Sat-ND, 20.10.96

Sat-ND 96-10-20 - Satellite and Media News

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China launches, er, remote-sensing satellite
Believe it or not, China has successfully launched a satellite! But wait,
it wasn't a huge spacecraft. And the launching vehicle wasn't any of those
somehow ill-fated Long March 3 launchers but just one of the smaller
models, a Long March 2D. According to Xinhua, this is a "two-stage,
liquid-fuelled carrier that stands 38.3 metres long with a takeoff weight
of 232 tons. Put first into use in 1992, the carrier rocket has
successfully conducted three launchings." The launch took place from a base
in the north-western province of Gansu.
The official Chinese news agency described the spacecraft as a
"retrievable, remote-sensing satellite [...] scheduled to operate 15 days
in the orbit, and equipped with scientific experimental devices and
materials." It will "conduct scientific and technological experiments in
the space, in addition to obtaining remote-sensing data," a known verbal
effusion that also indicates reconnaissance activities. 
The satellite is doing well, Xinhua said, claiming it "went smoothly into
the orbit and all instruments aboard are operating well." (Sounds almost
like HAL9000.)

By Dr Sarmaz <DrSarmaz@aol.com>

Israeli authorities raid Murdoch company
It's a widely known fact that Rupert Murdoch owns a company called News
Datacom that develops conditional access systems for his ventures,
including BSkyB, and others (e.g. for the U.S. digital TV service
DirectTV.) It's lesser known that News Datacom do not develop the
encryption routines themselves. They come from News Datacom Research Ltd.
in Jerusalem, Israel, although this company may have served other purposes
as well in recent years.
Today, Israeli tax authorities said they were investigating against News
Datacom Research and have raided the company's offices. "The company is
suspected of concealing income in the years 1989-1996 of some 150 million
dollars," the tax authority said in a statement. It also revealed that News
Datacom had been investigated covertly for the past year. The tax authority
however said it had not issued a petition to arrest Mr Murdoch as reported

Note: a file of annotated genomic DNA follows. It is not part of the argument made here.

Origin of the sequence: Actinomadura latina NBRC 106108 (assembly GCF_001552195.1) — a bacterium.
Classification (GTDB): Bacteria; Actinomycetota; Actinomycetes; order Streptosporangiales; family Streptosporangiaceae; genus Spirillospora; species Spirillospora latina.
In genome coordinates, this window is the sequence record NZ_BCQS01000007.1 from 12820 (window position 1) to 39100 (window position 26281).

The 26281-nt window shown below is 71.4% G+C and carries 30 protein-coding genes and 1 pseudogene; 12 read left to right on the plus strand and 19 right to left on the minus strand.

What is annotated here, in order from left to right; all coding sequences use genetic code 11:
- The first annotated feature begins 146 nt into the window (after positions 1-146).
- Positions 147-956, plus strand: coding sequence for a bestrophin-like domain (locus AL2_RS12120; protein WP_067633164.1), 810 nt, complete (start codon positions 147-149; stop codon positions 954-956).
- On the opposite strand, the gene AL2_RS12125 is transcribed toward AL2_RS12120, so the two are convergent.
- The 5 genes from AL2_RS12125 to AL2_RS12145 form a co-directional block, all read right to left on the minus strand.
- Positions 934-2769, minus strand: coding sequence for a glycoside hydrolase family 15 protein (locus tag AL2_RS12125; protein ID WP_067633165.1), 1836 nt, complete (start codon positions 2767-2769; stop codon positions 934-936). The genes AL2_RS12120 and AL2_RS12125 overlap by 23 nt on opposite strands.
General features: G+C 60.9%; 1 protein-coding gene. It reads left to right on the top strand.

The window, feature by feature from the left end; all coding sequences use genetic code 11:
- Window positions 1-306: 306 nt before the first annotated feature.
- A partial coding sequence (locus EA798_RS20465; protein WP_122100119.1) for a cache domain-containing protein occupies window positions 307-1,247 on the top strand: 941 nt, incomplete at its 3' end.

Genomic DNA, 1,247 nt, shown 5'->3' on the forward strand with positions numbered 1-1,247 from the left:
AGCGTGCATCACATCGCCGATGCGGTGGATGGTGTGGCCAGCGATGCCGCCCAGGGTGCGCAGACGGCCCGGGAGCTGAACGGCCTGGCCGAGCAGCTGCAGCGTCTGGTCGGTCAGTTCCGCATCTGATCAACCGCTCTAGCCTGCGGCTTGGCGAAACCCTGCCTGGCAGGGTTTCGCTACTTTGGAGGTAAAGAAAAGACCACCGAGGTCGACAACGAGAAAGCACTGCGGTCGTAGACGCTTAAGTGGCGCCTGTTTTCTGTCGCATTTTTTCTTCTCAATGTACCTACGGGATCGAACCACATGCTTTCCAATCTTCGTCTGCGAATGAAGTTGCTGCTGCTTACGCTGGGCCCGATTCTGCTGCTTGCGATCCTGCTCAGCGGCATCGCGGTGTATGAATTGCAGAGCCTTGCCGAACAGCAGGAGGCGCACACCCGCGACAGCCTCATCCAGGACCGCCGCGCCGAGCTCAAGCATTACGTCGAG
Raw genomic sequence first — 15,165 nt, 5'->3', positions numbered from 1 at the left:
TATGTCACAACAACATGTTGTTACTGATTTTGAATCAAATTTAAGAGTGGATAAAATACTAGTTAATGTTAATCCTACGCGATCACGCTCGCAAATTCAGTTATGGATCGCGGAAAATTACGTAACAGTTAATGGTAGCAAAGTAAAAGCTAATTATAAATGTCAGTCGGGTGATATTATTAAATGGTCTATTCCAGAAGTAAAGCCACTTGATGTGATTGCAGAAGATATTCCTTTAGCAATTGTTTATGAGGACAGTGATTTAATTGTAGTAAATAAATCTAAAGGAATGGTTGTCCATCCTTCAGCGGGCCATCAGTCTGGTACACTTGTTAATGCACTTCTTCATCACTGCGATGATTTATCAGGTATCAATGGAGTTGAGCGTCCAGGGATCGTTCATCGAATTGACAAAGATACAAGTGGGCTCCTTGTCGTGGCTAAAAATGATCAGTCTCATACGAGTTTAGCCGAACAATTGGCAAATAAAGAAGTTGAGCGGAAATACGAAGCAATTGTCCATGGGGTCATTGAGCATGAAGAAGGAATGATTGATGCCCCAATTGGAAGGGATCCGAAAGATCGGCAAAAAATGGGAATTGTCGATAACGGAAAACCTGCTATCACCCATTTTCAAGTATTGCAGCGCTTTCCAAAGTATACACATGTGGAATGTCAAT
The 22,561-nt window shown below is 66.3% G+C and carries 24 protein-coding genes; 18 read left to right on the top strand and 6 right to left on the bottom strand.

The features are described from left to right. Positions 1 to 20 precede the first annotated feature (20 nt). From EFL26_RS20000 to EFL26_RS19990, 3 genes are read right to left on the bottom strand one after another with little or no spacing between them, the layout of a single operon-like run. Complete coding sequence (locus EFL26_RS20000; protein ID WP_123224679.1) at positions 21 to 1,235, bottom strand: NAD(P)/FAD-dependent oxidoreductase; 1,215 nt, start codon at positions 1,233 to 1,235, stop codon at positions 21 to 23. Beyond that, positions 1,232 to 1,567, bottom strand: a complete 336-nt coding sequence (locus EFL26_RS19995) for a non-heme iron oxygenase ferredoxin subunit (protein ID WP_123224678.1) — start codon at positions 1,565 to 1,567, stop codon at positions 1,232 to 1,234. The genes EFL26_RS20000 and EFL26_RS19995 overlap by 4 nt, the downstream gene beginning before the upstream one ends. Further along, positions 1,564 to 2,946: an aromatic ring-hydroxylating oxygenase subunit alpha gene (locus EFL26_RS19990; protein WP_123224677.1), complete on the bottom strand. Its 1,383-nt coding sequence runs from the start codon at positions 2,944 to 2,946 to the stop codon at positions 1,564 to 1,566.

in some Israeli newspapers.
News Datacom said it was "appalled" by the allegations. It blamed former
employees for what it called an "a continuing extortion campaign against
the company."

Zeroes and Ones
By Grandpa Zheng <http://www.sat-net.com/pck/zheng/>

Oops! Microsoft doesn't know how to make money
It's a strange idea that anybody might want to pay money to read
Microsoft's on-line magazine called Slate. (Why Slate? Nobody knows. Its
creators said it didn't mean anything in particular, and same applies to
what one might generously call "content.") On the World Wide Web, there's
more than you could ever read, so why bother making William Henry "Bill"
Gates III even richer buy paying 20 bucks a year to access just a few dozen
Nobody knows, and Microsoft doesn't seem to know, either. The service will
not start charging for subscriptions on November 1 as planned. Officials
don't seem to have any major doubts about the service's viability, even
though other similar ventures were scrapped (sometimes even before they
could start charging readers.)
Instead, the reason for the delay reportedly is a technical one, but it's
more than embarrassing. Microsoft had developed a billing system for Slate.
Unfortunately, it just didn't work! So, Microsoft now has to find another
company which might be willing to sell or license such a system to Slate.
Reportedly, Microsoft's on-line service MSN (whose subscribers will get
Slate for free) is also months behind in billing customers. MSN uses a
different billing system, and it's not known what causes the delays there.

Many ways lead to arte
Thomas M. Gmür told me in an email that Franco-German TV channel arte will
officially unveil its World Wide Web site tomorrow. (It's unknown why they
do it on Leo Kirch's Birthday.) The channel's viewers will be able to have
a look at programme schedules for the next two weeks. Besides, they get
additional information on regular and special programmes. Information will
be offered in French and German initially, an English version is due to
follow later. In case you'd like to have a look at the arte site, you can
use any of these URLs:
http://www.arte.fr/ (but strangely enough, http://www.arte-tv.fr/ doesn't
http://www.sdv.fr/artew/ (this is the real one)

Re: Sat-ND, 19.10.96
Martyn Williams told me IETF actually means Internet Engineering Task
Force. Those are "the people who work out and put into practise the
protocols and systems that the Internet runs on," he wrote. Visit them, if
you dare, at

Copyright 1996 by Peter C. Klanowski, pck@LyNet.De. All rights reserved.

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